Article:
I was like look, I gotta release this in March – this March month marks the 21st anniversary of me meeting Raida. I met him at the East Coast preliminaries for the DMC back in 1991. When I decided I was gonna do this tape I knew I wanted to release it in March, not on an obvious day like his birthday, or in the month that he passed away, I wanted to release it in a month that meant something to me, so March was the target drop month for the project and I couldn’t afford to take a week looking for these tapes. I said I’m just gonna master it as is, so I started back with the mastering and then one of the machines broke. I was so fuckin pissed off. After about an hour of kickin things around in my studio I realized I knew how to bypass the machine that broke, I just had to find some cables. I went in this box to find the cables and in that box were the excerpts of the Battle Sounds movie with Raida’s voice and my voice and I remember thinking to myself the machine didn’t break on its own, Raida sabotaged it from heaven. He sabotaged it from heaven because he wanted his voice on the project and he wasn’t gonna let me rush it. It’s really bugged out how that came together, so if you feel it’s almost like he’s there with you in the room, that’s exactly what I wanted, and I’m so happy that that machine broke. I don’t care that I gotta pay to get it fixed. It was worth it.

AB: That’s an awesome story. Obviously we lost Roc Raida very young, and in hip-hop we lose a lot of artists at a young age. Why aren’t we, as a fan base, a more depressed lot? How is it we still find the motivation to enjoy life when every year more and more of our artists lose their lives?

RS: That’s a deep question, man. The best way I can answer it is, personally speaking, I’ve fallen in and out of love with various things, and with various people, but music is the one thing I’ve never fallen out of love with. I’ve always maintained a genuine, positive, love affair with music. Even in mourning for Raida and being sad that he’s away, the fact that he left us with music, that he left us with this treasure that I can take and form into a new project, and keep Raida’s memory alive, keeps me from being sad. So although Raida is not here, I can celebrate him through his music, and you can listen to the mixtape and it’s almost like his presence is still there. Spiritually his vibe is there, it’s never leaving us. I think that’s how I, and everyone else, somehow manage to rise above the depression and still be happy. Whether it’s violence, or unfortunate accidents, or health reasons, whatever it is that people pass away from that have a connection to music, they leave us behind with their music. You might listen to a Whitney Houston song and you might have this beautiful memory and it puts a smile to your face, so how could you be depressed about that when their music still brings back good memories?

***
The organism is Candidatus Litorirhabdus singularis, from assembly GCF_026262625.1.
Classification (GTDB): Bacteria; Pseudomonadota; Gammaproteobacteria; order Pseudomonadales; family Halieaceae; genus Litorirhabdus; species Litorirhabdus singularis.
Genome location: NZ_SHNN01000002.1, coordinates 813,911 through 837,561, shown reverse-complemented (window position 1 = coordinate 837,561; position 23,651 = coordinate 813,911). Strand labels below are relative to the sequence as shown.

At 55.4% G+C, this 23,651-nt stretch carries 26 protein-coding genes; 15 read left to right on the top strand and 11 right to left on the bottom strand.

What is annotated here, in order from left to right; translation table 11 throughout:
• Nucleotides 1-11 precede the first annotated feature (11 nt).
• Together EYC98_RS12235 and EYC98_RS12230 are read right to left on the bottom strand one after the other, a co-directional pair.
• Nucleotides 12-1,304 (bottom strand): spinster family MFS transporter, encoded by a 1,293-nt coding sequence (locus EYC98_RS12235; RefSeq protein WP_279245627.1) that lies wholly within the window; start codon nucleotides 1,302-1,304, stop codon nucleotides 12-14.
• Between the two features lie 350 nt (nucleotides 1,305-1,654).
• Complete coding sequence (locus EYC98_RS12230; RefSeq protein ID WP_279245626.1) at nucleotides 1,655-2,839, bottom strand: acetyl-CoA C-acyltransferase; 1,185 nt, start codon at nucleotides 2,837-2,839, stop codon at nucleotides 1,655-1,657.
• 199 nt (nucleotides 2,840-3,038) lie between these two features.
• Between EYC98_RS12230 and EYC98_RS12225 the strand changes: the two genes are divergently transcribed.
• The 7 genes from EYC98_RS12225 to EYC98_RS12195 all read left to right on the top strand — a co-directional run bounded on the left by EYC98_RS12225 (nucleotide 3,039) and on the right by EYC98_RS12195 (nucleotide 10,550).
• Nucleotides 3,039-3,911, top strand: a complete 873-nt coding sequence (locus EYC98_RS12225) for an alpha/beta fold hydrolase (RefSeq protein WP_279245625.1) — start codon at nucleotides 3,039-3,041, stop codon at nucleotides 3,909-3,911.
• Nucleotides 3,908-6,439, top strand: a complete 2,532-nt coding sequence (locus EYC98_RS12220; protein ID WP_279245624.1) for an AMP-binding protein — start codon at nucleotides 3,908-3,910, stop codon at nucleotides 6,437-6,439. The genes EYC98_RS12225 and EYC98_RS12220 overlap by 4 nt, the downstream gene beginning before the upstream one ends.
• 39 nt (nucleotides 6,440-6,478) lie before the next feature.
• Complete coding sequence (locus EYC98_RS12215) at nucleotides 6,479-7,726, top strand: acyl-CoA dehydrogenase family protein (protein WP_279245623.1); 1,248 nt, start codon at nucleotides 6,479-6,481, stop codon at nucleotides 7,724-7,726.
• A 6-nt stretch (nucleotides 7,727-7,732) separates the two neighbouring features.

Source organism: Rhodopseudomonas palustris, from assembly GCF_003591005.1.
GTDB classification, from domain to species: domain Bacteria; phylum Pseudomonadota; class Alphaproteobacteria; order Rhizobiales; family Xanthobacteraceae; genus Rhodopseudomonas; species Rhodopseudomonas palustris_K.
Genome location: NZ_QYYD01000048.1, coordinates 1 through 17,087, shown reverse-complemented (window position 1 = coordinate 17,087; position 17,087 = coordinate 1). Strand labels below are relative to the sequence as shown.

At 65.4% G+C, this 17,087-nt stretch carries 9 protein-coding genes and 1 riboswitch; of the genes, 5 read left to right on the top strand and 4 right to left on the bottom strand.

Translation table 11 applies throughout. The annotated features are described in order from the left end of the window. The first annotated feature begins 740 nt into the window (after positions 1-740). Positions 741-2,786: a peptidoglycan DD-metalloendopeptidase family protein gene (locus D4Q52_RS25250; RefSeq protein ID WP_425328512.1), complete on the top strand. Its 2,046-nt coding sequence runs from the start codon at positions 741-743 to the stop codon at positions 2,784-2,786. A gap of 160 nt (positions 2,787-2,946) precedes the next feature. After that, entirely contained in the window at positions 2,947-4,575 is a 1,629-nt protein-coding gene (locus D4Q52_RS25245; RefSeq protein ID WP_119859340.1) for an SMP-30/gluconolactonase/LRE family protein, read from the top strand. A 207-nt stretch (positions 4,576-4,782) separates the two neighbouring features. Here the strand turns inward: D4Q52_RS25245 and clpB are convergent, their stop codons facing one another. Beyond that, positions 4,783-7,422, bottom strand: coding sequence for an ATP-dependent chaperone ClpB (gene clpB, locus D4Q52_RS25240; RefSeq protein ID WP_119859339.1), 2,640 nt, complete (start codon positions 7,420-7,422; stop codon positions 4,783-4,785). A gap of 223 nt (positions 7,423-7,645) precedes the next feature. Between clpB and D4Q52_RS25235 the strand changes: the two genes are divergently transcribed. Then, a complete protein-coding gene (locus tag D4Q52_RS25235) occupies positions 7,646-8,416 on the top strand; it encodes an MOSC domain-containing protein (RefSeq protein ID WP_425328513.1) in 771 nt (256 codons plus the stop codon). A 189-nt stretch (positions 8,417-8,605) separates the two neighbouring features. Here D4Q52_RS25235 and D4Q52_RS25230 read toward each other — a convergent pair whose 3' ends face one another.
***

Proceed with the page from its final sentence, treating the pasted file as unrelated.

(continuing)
AB: That’s a great answer, which I expected because I know you have a degree in psychology.

RS: Thank you. {*laughs*} I think about these things, too, but that’s a really interesting question because death is a mindfuck. Even working on this project, when I was going through the audio excerpts trying to figure out what I wanted to use to narrate the album, my girlfriend and I were sitting down going through everything and there were parts when my girlfriend just started to break down and cry listening to us talk about each other and how much we admired each other and loved each other and wanted to practice and be good. We were these young kids who were so passionate about helping each other get better. That’s something that is really rare, especially now with the way things are with music and bottle service and everyone wants to talk about money and cars and here you have these kids who just wanna practice and help each other get better. Listening to Raida say stuff like “I listen to Rob when he gives me advice because there’s something Rob’s thinking about that I’m not.” That’s some deep shit. That’s some deep shit to say, to be vulnerable like that in an interview and say that to someone, or say that to the world, that you trust your friend sometimes more than you trust yourself. It’s stuff like that about the project that I feel really hits home and I think is gonna help people understand that the X-Men and X-Ecutioners legacy goes beyond just whatever we accomplish as musicians or DJs, our shit is on a more personal level and I think the project really captures that.